Bridging the Partisan Divide

This article will focus on the methods and transparency provided by this site,, in regard to our electoral projections. If you have ever questioned the impartiality of our mathematical methods you should continue reading. We are able to separate fact from opinion.

The ultimate purpose of these projections is to predict what will happen in the future based on publicly available information. If personal thought is injected into a mathematical model, the model quickly digresses to a personal model in disguise. The central issue arises when the mathematical facade is used to promote ones own personal agenda, despite the presented intent; this process of deception is wrong.

My opinion may differ from yours, you may think I'm biased, which is fine, but you cannot think my electoral projections are biased. You may question my methodology, but you cannot question the result.

I have created an enormous level of transparency regarding my calculations, beyond that of any other projection site. Our methodology should provide the details necessary to duplicate our results, but I'm going to provide an additional resource. Through the use of KyPlot (Download KyPlot 2 B15) and MathCad I have compiled sample calculation worksheets that validate our approach using polling data from Iowa. The image below shows the output of a Local Regression fit in KyPlot using our parameters. You'll notice that the end points (in the thick black rectangles) exactly match our results.

Obama Iowa Table

Our polling graph from Iowa taken on October 4th; observe the equivalence of our projection and that presented in the KyPlot screenshot above.

Iowa Oct 4

The KyPlot file used to create this table is available for download; screenshots taken directly from KyPlot are available for McCain and Obama.

The MathCad worksheet produces an identical result, but provides a more thorough example of the applied mathematics of Local Regression. The files for both approaches are available for download. The KyPlot approach provides an easier and quicker method for validation, while the MathCad approach provides a more in depth analysis.

There should now be absolutely no question about the accuracy of our projection results; if only other sites provided such transparency.

RealClearPolitics provides polling projections based on simple averages. Their results are very easy to check, but the method by which they collate data and arrive at these results is very questionable. There is no publicly available document that explicitly lists the methodology for poll inclusion into their averages. It took me just 30 seconds to peruse their state tables and find an inconsistency in methodology. Analyzing the Virginia, Minnesota and Michigan pages highlights this inconsistency. On the Minnesota page, four polls are included in the average with the first excluded poll showing Obama with a lead of two and an end date of 9/17. Heading over to the Virginia page reveals that there are five polls included in the average, with the first exclusion ending on 9/25. Michigan deviates even further, with eight polls included and the first excluded poll ending on 9/21. Judging by these three states there is no discernible pattern, I'm not saying there isn't, but I have no idea what is it. Until this information is published the quality of RealClearPolitics' averages should be questioned. includes an excellent methodology page, but neglects to provide information regarding the bandwidth or degree of the Local Regression method. The bandwidth determines the tightness of fit; if the bandwidth is very low the trendline will be adjusted to fit more recent data; if the bandwidth is high a more gradual trend is approximated based on an older subset of polling data. The bandwidth could be altered on a state by state basis to tailor the result to a specific agenda. The degree will have a negligible affect on the result, but is vitally important in duplicating a result. uses a bandwidth of 15 and a degree of 3 for all states with some exceptions. also performs 10,000 simulations to compute win probability based on a mathematically valid Monte Carlo method. The problem however stems from the relatively small number of simulations. In my experience 10,000 simulations will provide relative accuracy when applied to 51 events, but is by no means an authoritative result. The result itself is random, although still situated within a reasonable window of accuracy. I may be wrong on the convergence of the simulation, 10,000 may be enough, but has never directly addressed this situation. To entirely eliminate this issue uses the concept of the Cumulative Distribution Function to arrive at an absolute result. provides the service most similar to our own, but again, like does not disclose information on bandwidth or degree. provides very little transparency on their methods as their FAQ page is still under construction. Overall, suffers from nearly the same short comings as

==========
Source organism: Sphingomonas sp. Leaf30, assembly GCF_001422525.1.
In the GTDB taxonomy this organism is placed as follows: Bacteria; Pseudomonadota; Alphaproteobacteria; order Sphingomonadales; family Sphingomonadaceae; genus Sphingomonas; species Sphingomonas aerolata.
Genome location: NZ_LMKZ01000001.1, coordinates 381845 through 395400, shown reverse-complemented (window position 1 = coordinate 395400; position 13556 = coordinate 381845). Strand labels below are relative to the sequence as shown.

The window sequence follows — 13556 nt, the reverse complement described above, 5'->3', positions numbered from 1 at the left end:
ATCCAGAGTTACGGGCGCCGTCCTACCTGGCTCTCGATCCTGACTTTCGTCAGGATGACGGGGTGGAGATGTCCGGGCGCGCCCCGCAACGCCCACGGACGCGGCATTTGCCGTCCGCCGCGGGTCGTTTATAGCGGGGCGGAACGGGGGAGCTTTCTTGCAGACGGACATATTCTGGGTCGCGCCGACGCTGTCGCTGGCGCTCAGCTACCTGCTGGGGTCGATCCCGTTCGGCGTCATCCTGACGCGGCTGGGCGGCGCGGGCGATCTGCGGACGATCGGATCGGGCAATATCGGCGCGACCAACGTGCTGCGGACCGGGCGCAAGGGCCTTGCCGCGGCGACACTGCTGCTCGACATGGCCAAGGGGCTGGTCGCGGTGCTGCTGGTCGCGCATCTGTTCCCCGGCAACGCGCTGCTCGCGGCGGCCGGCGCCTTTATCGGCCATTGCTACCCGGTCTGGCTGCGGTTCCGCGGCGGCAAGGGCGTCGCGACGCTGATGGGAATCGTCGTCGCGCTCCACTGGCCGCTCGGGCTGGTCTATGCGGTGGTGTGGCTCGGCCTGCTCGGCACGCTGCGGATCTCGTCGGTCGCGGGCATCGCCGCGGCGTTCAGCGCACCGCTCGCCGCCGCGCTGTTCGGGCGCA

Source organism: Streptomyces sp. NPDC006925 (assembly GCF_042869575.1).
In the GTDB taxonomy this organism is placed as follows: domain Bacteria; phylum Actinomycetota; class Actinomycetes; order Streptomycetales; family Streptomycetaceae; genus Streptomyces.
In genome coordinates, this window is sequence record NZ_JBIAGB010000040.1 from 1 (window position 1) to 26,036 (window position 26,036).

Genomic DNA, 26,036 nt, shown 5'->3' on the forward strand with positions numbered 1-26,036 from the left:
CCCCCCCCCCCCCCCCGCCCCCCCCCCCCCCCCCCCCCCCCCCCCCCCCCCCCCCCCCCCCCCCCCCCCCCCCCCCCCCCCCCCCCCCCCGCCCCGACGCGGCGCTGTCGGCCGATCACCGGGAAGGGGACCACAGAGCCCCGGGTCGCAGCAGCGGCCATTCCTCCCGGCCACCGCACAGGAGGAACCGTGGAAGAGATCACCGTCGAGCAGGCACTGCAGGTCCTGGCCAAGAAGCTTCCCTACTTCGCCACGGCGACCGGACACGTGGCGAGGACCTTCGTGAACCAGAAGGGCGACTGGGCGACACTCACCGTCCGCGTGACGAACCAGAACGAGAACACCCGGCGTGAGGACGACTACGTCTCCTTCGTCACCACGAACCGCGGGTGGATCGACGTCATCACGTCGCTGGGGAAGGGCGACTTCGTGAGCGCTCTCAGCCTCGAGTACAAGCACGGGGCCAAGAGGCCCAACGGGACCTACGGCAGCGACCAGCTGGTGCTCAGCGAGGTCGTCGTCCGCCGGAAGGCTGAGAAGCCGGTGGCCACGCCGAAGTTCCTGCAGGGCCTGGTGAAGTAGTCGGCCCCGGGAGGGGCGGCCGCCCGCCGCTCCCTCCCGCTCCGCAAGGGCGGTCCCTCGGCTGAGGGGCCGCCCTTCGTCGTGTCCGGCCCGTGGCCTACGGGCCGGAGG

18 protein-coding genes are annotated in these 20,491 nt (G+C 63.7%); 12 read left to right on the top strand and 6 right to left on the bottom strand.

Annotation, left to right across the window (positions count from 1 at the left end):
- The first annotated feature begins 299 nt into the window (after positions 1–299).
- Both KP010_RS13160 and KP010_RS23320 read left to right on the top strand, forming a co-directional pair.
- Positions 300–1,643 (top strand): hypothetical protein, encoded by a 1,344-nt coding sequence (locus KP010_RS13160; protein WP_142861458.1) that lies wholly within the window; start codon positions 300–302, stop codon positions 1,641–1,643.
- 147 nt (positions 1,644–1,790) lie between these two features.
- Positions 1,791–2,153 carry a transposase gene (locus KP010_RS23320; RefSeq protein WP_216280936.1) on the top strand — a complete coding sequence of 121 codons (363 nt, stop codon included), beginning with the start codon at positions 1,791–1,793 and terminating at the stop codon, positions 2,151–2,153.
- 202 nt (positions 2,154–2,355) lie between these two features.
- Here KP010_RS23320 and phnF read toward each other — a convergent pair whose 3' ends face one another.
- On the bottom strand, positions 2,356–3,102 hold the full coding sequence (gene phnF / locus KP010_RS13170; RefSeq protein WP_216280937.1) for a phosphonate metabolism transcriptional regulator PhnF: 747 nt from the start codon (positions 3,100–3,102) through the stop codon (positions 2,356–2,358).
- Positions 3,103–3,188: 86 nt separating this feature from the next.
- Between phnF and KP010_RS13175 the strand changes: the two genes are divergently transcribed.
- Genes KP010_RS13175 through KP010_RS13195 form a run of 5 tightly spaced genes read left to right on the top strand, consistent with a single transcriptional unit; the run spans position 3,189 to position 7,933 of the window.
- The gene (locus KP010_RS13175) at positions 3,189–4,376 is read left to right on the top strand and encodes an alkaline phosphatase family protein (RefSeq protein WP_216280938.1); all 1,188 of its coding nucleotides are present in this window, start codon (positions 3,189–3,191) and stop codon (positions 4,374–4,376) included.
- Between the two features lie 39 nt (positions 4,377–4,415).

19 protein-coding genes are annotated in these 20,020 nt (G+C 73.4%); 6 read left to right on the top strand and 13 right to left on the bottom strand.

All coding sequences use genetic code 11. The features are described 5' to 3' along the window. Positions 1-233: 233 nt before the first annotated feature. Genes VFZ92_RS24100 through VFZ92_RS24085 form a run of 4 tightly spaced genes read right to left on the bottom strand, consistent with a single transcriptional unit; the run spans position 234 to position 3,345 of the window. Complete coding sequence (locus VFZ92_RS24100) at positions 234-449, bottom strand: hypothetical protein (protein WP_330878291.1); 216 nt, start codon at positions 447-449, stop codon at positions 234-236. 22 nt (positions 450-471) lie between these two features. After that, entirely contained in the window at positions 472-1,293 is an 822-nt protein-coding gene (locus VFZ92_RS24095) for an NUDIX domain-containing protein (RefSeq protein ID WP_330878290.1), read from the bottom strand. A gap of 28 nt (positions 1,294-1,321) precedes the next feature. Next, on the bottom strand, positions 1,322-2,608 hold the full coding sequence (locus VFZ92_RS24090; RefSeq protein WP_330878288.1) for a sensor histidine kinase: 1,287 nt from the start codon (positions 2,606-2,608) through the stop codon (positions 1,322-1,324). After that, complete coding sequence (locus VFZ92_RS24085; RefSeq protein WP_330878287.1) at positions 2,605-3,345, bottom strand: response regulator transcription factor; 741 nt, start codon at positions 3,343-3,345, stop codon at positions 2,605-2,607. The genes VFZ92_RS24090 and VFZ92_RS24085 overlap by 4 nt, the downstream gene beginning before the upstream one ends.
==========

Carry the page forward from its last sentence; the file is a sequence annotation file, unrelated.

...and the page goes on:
As a final comment; I do not necessarily believe that any of these sites are manipulating their result to achieve a certain end. I am simply stating that it is impossible to know due to a lack of transparency.

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